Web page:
PARKERSBURG, W.Va. — Embattled city Finance Director Ashley Flowers released a public statement Wednesday saying she had an affair with Mayor Bob Newell.
“It has affected many people, including my family, the City and Council members and for that, I am truly sorry,” she said in the emailed statement.
During a Wednesday evening meeting in which City Council voted not to hire an outside attorney for a possible investigation or other action against him, Newell apologized for the embarrassment caused by the situation but did not admit to having an affair.
“I certainly have no problem taking responsibility for my actions,” he said. “I certainly have no problem apologizing to the entire community.”
A complaint was filed with the West Virginia Ethics Commission against Newell alleging misuse of municipal money, time and property as a result of the alleged affair with Flowers, based on electronic files distributed by thumb drive to various officials and individuals in the area.
The origin of the drives and whether their contents and an apparent recorded conversation between Newell and Flowers posted online reveal any violations of law, are the subjects of a West Virginia State Police investigation.
In addition, five employees of the Finance Department filed suit against the city claiming sexual harassment and a hostile work environment over conversations, photos and videos related to the alleged affair.
Flowers’ emailed statement began with an apology: “I want to sincerely apologize for my decision to have an affair with Bob Newell.”
Flowers is on paid leave following her arrest last week on child endangerment charges after she allegedly left her 22-month-old daughters in an unattended, unlocked car outside Grand Central Mall. She was released on a $100,000 bond.
“I want to put this behind me and concentrate on my beautiful twin girls first and foremost, and second on my job and career by continuing to work hard for the taxpayers,” her statement concluded.
Newell did not have much to say about Flowers’ words.
“I’m sure what she is doing she feels is in the best interest of her children, but I’m not going to comment or acknowledge that statement,” he said.
Newell has said he is limited in what he can say about the allegations because of the ongoing investigations.
At the special council meeting, Newell described some of the comments directed against him at last week’s council meeting as “pretty hurtful,” but he said he holds no ill will against the people who spoke against him “in good conscience.”
“Your concerns about that are recognized by me in a positive light,” he said.
The mayor said he believes the investigative process will reveal that city business was conducted properly at all times.
After speaking, Newell said he would leave the meeting so there would be no appearance he was trying to influence council as it decided whether to hire an outside attorney. He appointed City Attorney Joe Santer to act in his stead for the rest of the meeting.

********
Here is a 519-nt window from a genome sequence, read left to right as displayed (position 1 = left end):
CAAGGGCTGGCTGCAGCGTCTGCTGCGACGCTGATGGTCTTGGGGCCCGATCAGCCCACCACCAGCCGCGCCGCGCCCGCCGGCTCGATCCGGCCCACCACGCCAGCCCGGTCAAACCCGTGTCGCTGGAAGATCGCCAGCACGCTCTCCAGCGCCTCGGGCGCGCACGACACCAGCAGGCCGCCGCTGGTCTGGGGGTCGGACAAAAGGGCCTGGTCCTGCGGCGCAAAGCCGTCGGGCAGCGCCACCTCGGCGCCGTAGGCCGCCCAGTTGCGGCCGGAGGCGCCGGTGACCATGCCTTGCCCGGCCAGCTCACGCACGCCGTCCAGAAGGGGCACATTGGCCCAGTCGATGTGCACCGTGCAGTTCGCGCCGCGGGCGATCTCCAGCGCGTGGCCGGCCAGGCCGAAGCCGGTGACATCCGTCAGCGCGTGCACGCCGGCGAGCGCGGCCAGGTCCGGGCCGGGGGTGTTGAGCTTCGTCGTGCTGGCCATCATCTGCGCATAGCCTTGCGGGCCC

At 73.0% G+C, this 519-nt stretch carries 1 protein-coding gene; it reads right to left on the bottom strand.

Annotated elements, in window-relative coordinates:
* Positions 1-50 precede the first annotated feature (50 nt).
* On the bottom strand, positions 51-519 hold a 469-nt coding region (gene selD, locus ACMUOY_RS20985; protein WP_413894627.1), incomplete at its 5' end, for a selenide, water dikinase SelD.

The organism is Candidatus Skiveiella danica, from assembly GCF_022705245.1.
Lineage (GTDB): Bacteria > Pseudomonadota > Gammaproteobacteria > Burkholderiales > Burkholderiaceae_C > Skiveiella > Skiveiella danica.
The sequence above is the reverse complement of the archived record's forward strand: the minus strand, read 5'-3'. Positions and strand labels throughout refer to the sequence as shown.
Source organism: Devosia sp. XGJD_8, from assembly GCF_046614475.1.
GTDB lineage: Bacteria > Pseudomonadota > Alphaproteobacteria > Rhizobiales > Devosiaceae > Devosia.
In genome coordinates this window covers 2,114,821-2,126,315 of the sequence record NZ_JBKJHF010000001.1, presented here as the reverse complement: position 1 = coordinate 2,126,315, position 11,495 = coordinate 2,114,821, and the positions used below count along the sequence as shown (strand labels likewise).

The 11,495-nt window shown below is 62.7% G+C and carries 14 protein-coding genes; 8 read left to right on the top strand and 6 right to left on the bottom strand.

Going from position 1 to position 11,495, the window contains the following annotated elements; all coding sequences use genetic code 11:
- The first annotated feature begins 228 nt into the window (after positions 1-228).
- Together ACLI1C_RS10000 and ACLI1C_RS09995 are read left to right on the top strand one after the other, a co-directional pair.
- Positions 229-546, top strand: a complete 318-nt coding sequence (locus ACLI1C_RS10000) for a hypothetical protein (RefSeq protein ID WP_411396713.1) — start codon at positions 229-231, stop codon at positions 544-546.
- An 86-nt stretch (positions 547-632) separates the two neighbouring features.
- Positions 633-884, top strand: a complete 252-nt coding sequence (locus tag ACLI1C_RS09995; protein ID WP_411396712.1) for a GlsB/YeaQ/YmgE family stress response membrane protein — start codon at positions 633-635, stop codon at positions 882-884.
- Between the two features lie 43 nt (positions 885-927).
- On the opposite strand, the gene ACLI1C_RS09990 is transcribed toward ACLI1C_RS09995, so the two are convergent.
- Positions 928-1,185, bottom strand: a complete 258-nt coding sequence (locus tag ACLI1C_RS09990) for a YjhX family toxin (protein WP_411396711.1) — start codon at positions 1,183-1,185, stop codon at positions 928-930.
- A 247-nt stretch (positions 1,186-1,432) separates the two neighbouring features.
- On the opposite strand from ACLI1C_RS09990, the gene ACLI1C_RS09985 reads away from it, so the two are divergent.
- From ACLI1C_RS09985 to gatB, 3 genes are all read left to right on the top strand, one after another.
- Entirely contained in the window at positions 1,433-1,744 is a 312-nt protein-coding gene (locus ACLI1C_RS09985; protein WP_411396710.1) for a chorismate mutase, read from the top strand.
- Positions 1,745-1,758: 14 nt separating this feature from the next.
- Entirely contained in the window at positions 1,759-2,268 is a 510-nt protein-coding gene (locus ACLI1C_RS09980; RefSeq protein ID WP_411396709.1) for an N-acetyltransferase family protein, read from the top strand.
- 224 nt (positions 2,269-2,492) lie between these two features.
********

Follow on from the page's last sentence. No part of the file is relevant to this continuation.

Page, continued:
Santer’s status as legal counsel for both council and the mayor is what led to the resolution in the first place. If council did want to take some sort of action against the mayor, he would have a conflict of interest.
Councilwoman Sharon Lynch made a motion to go into executive session to discuss the matter, citing the exemption for personnel issues under the state’s open meetings act.
Councilwoman Kim Coram said she did not expect anything to be discussed except whether to authorize funds for an outside attorney.
“I don’t believe this is a personnel issue,” she said.
But Lynch said she didn’t see how the discussion could be separated from personnel matters regarding the mayor.
“When you make the decision to hire an attorney, there’s usually a reason,” she said.
Ultimately, council voted unanimously to go into the closed session and met in the small conference room adjacent to council chambers for about 45 minutes.
When they returned, they voted 6-3 against authorizing the funds to hire an attorney. Only Coram, Council President J.R. Carpenter and Councilman Roger Brown voted for it.
Councilman Aaron Read sponsored the resolution along with Brown and Carpenter but ultimately voted against it.
“I feel that Mr. Santer is able to explain himself as (to) what he can and cannot do as far as legal counsel,” he said. “I feel that at this point in time there would not be” a conflict of interest.
Councilman John Rockhold described hiring an attorney now as “Premature. Ineffective. Expensive.”
But he added that that doesn’t mean he wouldn’t support bringing in outside counsel as more information comes to light.
“That day and time is not here now,” Rockhold said.
Coram said she disagreed with the council members who voted against the resolution but understood their reasoning.
“I just feel like it’s a proactive measure,” she said of retaining an attorney. “It doesn’t say that we feel anybody’s innocent or guilty.
“To me, it’s better to have mechanisms in place,” Coram said.